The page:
November 23, 2015

"Rēru no hīrō - レールのヒーロー"

Or better known as "Hero of the Rails!"

This October gone, I went on an adventure with a friend to the land of the rising sun. Whilst we were there, we came across a railway with lots of lovely 3ft gauge steam locomotives.

The Oigawa Railway!

I was hoping for a first glimpse of an intact D51 steam engine. I hadn't seen one the whole trip aside from the chopped up one in Tokyo's Railway Museum! We didn't see one at the start of the trip at Kanaya when we had to take a small heritage electric train to the steam shed...

But we DID get to see several wonderful old steam engines posed around the yard. I persuaded my friend to let us take a train up the line and stay over night in an old logging town nearby.

(Nearby turned out to be a 40 minute taxi ride away - but that's another story!)

Our steed for the day was a magnificent 3ft gauge 2-6-2T numbered C108.

I loved this engine: even though it was 3ft gauge, everything about it seemed well proportioned.

The Japanese have a real flair for design, and the brass numberplates on the cab sides had me in mind of the Great Western Railway back home.

You can see that C108 has two sets of outside, Walschaerts type valve gear. This is a single bar type, not unlike the Thompson L1s I'm so fond of.

The front lamp and spartan stove pipe were other attributes I particularly liked.

 After some time spent admiring the locomotive, we took the train up the line.

And I promise, I will get around to putting together the video for this, but suffice to say it was a beautiful railway, running along the banks of a river and through many tunnels and across several bridges.

Arriving in Senzu, we were greeted by a band - although they were there for WATTRAIN and not us!

The engineer on the locomotive was very kind and let me have a potter about the cab. It was in some respects similar to our standard 2MTs back home, though the firebox was amazingly thin and small. You don't need much coal to keep the firebars covered on this steam engine!

Truth be told, the electric engine on the rear had done most of the work, but the steam engine had put on a good show.

So that was it, I thought, sadly. Until Matt tapped me on the shoulder and said "have you seen what's in the yard?"

And there he was!

The first D51 I had seen the whole trip - and of course, it was none other than "Hiro", in full Thomas & Friends guise. Naturally I had to take a few photographs!

They even had a Percy, made from an 0-6-0T!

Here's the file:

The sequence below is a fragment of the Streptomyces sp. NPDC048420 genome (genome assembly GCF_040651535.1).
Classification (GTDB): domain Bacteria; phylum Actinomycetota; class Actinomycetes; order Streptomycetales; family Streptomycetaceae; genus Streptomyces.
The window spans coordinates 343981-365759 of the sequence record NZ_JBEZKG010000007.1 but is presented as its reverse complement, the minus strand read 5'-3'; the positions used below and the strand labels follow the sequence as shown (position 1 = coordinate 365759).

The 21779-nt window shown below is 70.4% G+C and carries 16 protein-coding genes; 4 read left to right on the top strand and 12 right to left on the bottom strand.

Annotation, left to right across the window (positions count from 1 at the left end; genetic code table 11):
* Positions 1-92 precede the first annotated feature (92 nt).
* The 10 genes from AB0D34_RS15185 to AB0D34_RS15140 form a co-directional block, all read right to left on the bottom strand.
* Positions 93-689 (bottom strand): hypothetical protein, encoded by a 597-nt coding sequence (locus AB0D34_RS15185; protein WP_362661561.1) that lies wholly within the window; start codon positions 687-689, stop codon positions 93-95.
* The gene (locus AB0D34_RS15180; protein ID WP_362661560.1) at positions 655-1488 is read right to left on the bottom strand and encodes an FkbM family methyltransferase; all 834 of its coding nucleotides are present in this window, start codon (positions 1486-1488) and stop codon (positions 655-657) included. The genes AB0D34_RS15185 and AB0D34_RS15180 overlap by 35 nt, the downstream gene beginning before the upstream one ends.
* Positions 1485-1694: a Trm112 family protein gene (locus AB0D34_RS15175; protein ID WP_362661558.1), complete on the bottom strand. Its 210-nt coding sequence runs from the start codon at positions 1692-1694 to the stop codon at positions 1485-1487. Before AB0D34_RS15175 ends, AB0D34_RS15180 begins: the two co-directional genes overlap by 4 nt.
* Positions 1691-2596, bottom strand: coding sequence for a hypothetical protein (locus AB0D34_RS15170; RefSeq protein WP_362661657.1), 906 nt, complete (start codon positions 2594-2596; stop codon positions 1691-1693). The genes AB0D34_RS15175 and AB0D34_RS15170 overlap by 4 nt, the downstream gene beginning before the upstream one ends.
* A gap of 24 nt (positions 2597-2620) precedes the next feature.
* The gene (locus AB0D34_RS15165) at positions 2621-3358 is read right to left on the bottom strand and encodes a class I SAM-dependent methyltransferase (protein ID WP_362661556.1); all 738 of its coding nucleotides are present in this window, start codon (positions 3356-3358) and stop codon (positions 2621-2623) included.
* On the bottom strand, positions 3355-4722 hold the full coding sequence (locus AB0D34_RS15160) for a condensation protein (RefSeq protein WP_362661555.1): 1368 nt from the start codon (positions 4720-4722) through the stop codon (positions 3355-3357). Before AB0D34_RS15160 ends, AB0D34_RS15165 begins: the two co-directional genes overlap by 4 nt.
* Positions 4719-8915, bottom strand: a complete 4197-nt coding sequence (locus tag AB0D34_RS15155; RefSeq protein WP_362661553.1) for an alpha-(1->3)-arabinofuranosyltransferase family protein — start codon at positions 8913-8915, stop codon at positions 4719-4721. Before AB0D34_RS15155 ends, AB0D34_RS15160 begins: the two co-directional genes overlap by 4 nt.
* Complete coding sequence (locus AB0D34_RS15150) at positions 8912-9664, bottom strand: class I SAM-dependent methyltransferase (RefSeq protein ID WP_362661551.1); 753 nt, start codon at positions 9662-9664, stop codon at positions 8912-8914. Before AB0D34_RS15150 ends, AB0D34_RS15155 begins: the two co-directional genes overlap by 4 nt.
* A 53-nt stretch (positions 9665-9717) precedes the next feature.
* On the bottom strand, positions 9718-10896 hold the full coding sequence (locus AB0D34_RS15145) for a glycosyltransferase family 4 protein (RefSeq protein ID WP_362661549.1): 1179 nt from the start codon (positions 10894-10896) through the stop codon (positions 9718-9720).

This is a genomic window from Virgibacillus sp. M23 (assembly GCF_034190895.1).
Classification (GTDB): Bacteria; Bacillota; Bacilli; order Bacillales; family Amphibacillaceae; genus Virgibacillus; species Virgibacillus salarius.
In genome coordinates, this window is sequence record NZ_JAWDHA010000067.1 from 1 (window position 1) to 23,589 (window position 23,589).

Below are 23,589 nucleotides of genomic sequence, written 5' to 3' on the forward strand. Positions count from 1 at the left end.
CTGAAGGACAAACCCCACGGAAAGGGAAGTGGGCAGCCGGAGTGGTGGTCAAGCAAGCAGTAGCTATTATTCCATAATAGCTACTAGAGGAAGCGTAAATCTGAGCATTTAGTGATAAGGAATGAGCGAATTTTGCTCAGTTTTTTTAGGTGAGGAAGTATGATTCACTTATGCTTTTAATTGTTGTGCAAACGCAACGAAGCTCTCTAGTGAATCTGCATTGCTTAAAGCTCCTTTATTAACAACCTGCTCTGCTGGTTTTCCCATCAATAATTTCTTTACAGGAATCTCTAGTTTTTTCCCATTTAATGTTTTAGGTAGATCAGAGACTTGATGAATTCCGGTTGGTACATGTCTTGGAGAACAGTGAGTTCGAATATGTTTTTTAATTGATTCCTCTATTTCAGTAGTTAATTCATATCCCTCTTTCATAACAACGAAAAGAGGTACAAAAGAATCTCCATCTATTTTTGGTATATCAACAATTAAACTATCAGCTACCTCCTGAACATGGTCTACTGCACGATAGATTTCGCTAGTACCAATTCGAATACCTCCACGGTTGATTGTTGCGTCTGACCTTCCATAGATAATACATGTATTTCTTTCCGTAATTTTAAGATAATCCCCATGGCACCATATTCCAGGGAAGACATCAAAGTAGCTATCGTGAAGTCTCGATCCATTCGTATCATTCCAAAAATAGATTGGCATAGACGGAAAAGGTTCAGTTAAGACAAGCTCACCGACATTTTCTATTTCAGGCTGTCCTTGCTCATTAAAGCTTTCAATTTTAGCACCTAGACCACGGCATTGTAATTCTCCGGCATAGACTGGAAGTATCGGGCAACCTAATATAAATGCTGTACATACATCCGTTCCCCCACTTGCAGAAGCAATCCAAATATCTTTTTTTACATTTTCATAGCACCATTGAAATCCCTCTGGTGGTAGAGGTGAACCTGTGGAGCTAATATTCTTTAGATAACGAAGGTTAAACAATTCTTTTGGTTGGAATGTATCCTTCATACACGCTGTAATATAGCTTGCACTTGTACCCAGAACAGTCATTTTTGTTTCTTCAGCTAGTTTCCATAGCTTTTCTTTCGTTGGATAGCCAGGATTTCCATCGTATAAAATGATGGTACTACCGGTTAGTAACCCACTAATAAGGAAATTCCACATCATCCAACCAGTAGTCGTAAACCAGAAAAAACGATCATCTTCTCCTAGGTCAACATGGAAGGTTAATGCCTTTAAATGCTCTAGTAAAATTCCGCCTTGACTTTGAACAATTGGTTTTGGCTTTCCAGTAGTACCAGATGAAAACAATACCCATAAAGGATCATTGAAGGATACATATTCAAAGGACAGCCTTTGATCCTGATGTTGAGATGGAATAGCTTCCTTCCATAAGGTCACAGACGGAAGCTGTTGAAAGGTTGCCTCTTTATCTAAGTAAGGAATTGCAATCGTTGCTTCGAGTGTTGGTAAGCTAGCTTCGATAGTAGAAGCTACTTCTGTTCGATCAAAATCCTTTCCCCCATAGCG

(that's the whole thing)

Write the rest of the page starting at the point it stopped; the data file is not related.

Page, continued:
If I'm honest, as much as I was thrilled to finally see a D51, the real stars of the holiday were these beautiful steam locomotives:

Class C11, no.190 was our engine for the return trip and she was rather better than C108. For a start, I suspect the electric engine at the rear didn't have to do anything on the return trip...!

I spoke with one of the Oigawa Railway's volunteers whilst Matt and I photographed the engines.

They reckon Hiro's introduction to Thomas & Friends saved their railway. The Japanese engine, together with his British friends, has thousands of visitors, mostly families with children, come every year for Days out with Thomas events. Hiro is their favourite exhibit aside from their Thomas locomotive.

Of course the day we picked was the day of a private charter, but I was told Senzu comes alive when the Days out with Thomas events come around. I can well believe it, given the ambience of the place. Where else in the world can you find live steam locomotives and heritage electric traction, AND a heritage electric rack and pinion railway with this kind of beautiful mountain scenery and scorching weather? Nowhere, in my opinion.

The volunteer said they had immense pride in the fact that Japan's contributions to railways had been recognised in this most famous British children's show. So obviously I had to climb up and thank Hiro personally.

When all is said and done, who would begrudge them this one Japanese character when - frankly - having travelled the length and breadth of Japan, I can say categorically that they have the greatest railways in the world.

So it turns out that "Hiro", the lone D51 on the Oigawa Railway, is something of a "Hero of the Rails" after all. I knew he was my favourite of the non-Awdry characters for a reason!

I hope you've enjoyed this one off blog - we will be back to grumbling about British model railways soon enough! Although we will return to Japan for a blog extolling the values of their amazing Shinkansen trains.

Until next time.


Anonymous said...

you know it's not actually a D51 right?

Copley Hill said...

NO. You're joking! What type is it then? That was not made clear to me at the time...

Jeremy said...

It's actually a cosmetically restored JNR Class 9600 2-8-0 no. 49616, a much earlier locomotive type built from 1913 to 1925.